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October 8, 2000
Two Hands from Destiny at Bay
Two Hands from Destiny at Bay
Victor Mollo is by far my favorite bridge author. His series of books set at the fictional Griffins Bridge Club are classics. Recently another collection of stories has been published in the United States. The following hands are from the book. The book is available from amazon.com
The solutions can be found below.
The Hideous Hog, playing South, is partnered by his nemesis Papa the Greek (North). Papa tries to teach the Hog a lesson by bidding the grand slam and, of course, the Hog prevails by making it after the K opening lead. Can you see how to make it?
The Hideous Hog, sitting South is faced with a problem. West starts by leading the top
two diamonds. East plays the 9 and then the 2 (showing a doubleton). When West continues
with a third diamond it appears that though South must go down to defeat (look at the
blocked hearts). Having shown up with the A - K - Q of diamonds, West cannot hold the K (West passed
as dealer). Can you find the same play as the Hideous Hog in order to make the hand?
1- North wins the A.
2- A small diamond is trumped in the South hand.
3- A heart is played to the A.
4- Another small diamond is trumped in the South hand (East discards a for it does no good to trump).
5 and 6 - Declarer cashes two more rounds of hearts ending in the North hand.
7- Another small diamond is trumped in the South hand (East discards a for it does no good to trump).
8 and 9 and 10 - South cashes three rounds of clubs ending in the North hand.
With three tricks to go the last diamond is played from North and this is the situation:
If East trumps low, South overtrumps and cashes the top two trumps for 13 tricks. If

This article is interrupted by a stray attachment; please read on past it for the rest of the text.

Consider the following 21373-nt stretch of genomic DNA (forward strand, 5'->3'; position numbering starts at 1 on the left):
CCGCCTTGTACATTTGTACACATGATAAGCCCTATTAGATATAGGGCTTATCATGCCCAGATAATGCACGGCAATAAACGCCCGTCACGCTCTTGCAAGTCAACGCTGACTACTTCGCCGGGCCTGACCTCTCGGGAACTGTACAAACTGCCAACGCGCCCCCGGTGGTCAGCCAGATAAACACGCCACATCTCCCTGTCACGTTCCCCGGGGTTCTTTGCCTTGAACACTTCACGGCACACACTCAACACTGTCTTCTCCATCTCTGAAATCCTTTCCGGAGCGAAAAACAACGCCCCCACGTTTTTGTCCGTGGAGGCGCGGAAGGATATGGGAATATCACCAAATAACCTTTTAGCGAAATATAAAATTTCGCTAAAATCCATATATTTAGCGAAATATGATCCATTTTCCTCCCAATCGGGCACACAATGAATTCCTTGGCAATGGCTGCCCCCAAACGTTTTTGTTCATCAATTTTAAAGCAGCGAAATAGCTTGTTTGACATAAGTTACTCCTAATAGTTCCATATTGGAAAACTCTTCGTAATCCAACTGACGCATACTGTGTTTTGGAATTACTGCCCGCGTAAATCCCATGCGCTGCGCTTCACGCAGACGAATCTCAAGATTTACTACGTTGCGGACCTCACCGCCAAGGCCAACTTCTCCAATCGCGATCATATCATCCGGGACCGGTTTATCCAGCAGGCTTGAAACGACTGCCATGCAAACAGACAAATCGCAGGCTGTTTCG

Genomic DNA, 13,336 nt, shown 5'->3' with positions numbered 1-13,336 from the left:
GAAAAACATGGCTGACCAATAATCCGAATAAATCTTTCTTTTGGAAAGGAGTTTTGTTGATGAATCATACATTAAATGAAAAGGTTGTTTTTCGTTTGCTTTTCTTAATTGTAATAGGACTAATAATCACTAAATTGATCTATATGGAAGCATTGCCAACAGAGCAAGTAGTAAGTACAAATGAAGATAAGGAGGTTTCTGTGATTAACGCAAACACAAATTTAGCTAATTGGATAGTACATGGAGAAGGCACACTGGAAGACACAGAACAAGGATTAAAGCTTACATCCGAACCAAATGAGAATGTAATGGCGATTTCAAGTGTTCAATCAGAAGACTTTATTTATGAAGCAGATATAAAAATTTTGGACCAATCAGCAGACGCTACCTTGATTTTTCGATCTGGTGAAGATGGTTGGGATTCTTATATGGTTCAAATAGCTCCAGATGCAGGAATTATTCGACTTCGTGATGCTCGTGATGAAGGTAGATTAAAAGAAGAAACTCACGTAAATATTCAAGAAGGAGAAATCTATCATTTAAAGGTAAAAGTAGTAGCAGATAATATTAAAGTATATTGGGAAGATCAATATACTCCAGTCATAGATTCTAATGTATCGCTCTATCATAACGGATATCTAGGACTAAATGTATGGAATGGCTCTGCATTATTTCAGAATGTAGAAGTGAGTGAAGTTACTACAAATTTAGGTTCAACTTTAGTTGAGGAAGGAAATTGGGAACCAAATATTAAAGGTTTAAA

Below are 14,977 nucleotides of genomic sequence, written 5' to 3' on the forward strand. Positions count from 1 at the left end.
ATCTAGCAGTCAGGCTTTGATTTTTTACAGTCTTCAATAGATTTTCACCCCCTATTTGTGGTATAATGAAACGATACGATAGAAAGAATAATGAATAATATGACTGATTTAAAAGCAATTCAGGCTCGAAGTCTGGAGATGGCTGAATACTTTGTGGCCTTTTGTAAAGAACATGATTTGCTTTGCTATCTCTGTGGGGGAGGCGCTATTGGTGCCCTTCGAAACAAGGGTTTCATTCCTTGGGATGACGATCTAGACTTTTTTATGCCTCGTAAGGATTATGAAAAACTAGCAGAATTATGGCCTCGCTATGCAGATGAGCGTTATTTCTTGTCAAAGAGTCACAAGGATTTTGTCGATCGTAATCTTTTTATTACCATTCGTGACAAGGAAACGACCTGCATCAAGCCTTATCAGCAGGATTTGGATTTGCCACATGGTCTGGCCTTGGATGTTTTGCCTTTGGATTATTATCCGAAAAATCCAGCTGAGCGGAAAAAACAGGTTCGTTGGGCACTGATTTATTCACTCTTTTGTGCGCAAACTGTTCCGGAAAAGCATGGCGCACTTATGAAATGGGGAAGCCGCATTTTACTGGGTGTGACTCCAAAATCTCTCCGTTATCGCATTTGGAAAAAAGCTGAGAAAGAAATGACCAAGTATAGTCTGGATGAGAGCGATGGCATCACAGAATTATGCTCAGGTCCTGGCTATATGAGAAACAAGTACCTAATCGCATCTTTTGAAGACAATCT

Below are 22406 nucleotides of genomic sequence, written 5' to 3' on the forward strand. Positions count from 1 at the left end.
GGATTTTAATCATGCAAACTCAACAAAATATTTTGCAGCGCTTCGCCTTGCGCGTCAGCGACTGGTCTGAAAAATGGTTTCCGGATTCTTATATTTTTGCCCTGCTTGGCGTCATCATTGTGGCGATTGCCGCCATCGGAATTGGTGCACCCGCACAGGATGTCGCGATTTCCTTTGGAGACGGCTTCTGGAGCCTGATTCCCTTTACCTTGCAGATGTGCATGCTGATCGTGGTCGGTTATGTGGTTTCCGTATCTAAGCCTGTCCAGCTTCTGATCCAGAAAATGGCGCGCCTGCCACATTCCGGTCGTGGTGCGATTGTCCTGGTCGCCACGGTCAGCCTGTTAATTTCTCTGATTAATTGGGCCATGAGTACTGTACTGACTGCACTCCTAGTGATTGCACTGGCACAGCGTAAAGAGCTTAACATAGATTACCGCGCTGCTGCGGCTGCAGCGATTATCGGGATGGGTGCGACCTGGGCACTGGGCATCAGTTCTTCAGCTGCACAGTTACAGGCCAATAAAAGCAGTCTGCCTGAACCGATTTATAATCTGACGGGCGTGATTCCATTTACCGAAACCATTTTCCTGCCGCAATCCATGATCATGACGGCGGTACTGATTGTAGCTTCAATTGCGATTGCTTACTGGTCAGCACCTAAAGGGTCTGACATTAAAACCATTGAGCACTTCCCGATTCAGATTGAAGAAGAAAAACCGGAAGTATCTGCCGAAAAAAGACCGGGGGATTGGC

East trumps with the Q, then South overtrumps and finesses West out of the J, again for
13 tricks. Note that the hearts and clubs are interchangeable. If East starts by
discarding clubs instead of hearts, then South plays clubs first.
This hand is an example where the expert play of the Hideous Hog is outdone by the
Rueful Rabbit (abeit for the wrong reason). West begins with two top diamonds on which
East contributes the 9 and then the 2. The Hideous Hog (South), from the play, knows
that East (Rueful Rabbit) started with a doubleton diamond. When West leads the third top
diamond the Hog had a problem. To trump low would mean sure defeat since East would over
trump and lead a spade. Since the hearts are blocked declarer could not come to ten
tricks. To trump with the king removes the only entry to the North hand. Since the hearts
are blocked, again it looks as if South must go down. Since West had already shown up with
and passed as dealer, he could not also hold the K (for surely he would have opened the bidding).
The Hog played with his normal expert style. He trumped the third diamond with the K. Cashed two
rounds of trump, cashed the A, and then lead the 2! East must win this trick and is
forced to lead either a heart or club (either way declarer has ten tricks).
The Rueful Rabbit found a way to scuttle the plans of the Hog quite by accident. So sure was he that the Hog would trump low that he already had the 7 detached from his hand. When the Hog trumped with the K the Rabbit under trumped with the 7! Now the Hog had no escape. If the Hog tried the A followed by the 2, West wins and simply continues either diamonds or clubs to assure a defeat. The Rabbit found the only defensive play to guarantee a defeat for declarer ... undertrump at trick three to avoid the end play.